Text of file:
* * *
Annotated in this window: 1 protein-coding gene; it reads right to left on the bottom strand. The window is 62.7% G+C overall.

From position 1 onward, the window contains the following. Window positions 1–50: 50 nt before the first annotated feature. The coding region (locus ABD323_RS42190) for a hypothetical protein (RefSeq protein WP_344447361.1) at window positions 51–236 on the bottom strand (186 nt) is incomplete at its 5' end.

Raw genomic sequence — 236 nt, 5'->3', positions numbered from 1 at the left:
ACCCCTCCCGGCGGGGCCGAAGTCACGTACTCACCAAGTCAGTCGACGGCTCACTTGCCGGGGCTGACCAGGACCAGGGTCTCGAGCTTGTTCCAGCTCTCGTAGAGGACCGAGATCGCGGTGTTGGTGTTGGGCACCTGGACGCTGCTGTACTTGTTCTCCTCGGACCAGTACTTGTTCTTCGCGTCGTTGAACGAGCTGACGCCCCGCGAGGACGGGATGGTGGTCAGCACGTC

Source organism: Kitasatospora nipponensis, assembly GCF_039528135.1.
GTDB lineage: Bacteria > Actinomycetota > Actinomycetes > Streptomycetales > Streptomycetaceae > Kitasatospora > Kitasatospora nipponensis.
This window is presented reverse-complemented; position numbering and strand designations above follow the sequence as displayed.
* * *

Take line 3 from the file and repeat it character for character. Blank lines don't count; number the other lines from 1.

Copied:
Raw genomic sequence — 236 nt, 5'->3', positions numbered from 1 at the left: